Developing Remote Learning Plans in a Time of Uncertainty
Since schools closed their doors in March, educators, schools, and districts have had to quickly adapt—adjusting lessons, learning new technology platforms, and finding new and creative ways to reach and support students.
In their white paper, How to Develop Scalable Remote Learning Plans: Using Familiar Frameworks to Sustain Instruction in Unfamiliar Circumstances, Liz Brooke and Suzanne Carreker refer to this initial period as the triage phase, as districts have worked to address issues ranging from ensuring students have meals to accessibility and connectivity. They’ve “used libraries and recreation centers as pick-up locations for school meals, parked buses equipped with mobile hotspots in neighborhoods with low connectivity, and set up video conference platforms for teachers to connect visually with their classes” (Brooke & Carreker, 2020, p. 5).
After meeting these initial needs, schools and districts have pivoted toward building scalable and sustainable plans for the year ahead.
Relying on proven frameworks can help
Although educators and administrators may feel like throwing out the old playbook and starting fresh, Brooke and Carreker caution against it, arguing that it’s more important now than ever to rely on proven frameworks and instructional strategies in order to create remote learning plans.
So, how do districts move forward? Brooke and Carreker outline a four-phase approach in their white paper:
- Continue—emphasizes the importance of continuity of instruction even while schools are closed
- Adapt—acknowledges that adaptations will be needed in order for instruction to continue in a distance-learning environment
- Preserve—underscores that instructional standards can be perpetuated and high levels of learning can continue with proven online learning solutions
- Monitor—highlights the necessity of using data to inform decision-making and gauge progress toward goals
For the complete approach to creating and maintaining a scalable and sustainable remote learning plan, download the white paper.
The ultimate goal is educational equity
As schools and districts create remote learning plans, equity should always be top of mind, Brooke and Carreker remind us, whether it relates to digital access or to the same opportunities to learn. Achieving educational equity “requires a plan guided by a mission and vision, driven by data, built upon solid foundational frameworks, adaptable and scalable in the face of new circumstances, and able to undergo continuous progress monitoring” (Brooke & Carreker, 2020, p. 6).
Remote learning plans should also incorporate cultural responsiveness. In his paper, Guidance on Culturally Responsive-Sustaining Remote Education, David E. Kirkland suggests that culturally responsive education should do the following:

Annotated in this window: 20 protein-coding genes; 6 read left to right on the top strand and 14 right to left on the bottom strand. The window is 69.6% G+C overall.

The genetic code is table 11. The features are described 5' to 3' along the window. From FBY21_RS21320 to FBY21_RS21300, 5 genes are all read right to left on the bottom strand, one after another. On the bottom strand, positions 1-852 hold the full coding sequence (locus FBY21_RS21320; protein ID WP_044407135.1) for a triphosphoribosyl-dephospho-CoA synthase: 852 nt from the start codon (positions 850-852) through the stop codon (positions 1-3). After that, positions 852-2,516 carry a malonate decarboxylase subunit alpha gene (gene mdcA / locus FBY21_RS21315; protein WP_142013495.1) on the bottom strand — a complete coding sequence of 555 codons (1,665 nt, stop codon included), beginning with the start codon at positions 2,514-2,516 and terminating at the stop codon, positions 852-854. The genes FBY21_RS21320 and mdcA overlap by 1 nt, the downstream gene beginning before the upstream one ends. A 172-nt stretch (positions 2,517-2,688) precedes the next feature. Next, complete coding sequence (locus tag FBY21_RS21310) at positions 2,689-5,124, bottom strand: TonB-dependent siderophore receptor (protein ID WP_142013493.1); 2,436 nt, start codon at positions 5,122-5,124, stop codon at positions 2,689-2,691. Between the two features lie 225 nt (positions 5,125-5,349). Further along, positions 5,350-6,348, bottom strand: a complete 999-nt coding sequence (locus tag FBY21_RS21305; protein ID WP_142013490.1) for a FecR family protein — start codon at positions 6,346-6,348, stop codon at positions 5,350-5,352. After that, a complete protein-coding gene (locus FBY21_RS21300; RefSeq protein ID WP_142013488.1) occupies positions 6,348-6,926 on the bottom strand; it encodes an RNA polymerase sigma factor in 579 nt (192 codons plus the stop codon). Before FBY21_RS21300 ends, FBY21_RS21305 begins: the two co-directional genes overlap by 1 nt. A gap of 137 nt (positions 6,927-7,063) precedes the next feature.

- Make education accessible to all students
- Be co-constructed by students, families, communities, and schools
- Affirm racial and cultural identities to foster positive academic outcomes
- Develop students’ abilities to connect across cultures
- Empower students as agents in their own teaching and learning
- Anticipate and design the education experience around and in response to particular social and cultural differences
- Contribute to a student’s engagement, learning, growth, and achievement through the cultivation of meaningfully relevant conversations and activities
Culturally responsive-sustaining remote education, according to Kirkland, should also allow for flexibility and understanding, acknowledging the many challenges families are currently experiencing—more than one student on a laptop, unstable internet connection, and so on. Communication from schools and districts should be constant, in multiple languages and on multiple platforms. And remote education should enlist the help of parents as partners (Kirkland, 2020).
Learn more about the importance of culturally responsive pedagogies in the Rosetta Stone white paper, Emergent Bilinguals Are the Future: How Do We Support Educators to Ensure Their Success?
Educational leaders will forge the way ahead
As schools and districts forge a new path ahead, strong leadership will be critical. In their remote learning white paper, Brooke and Carreker also outline the six critical traits of effective educational leaders. From articulating a clear vision and plan to fostering the social and emotional learning of students and teachers, these traits will help to ensure equitable instruction for all students, as together we navigate what’s to come.
Find out how Rosetta Stone solutions can support your remote learning plan. Reach out today, and a sales representative will be in touch.
Brooke, L. & Carreker, S. (2020). How to develop scalable remote learning plans using familiar frameworks to sustain instruction in unfamiliar circumstances. Rosetta Stone Education.
Kirkland, D.E. (2020). Guidance on culturally responsive-sustaining remote education: centering equity, access, and educational justice. Metropolitan Center for Research on Equity and the Transformation of Schools.1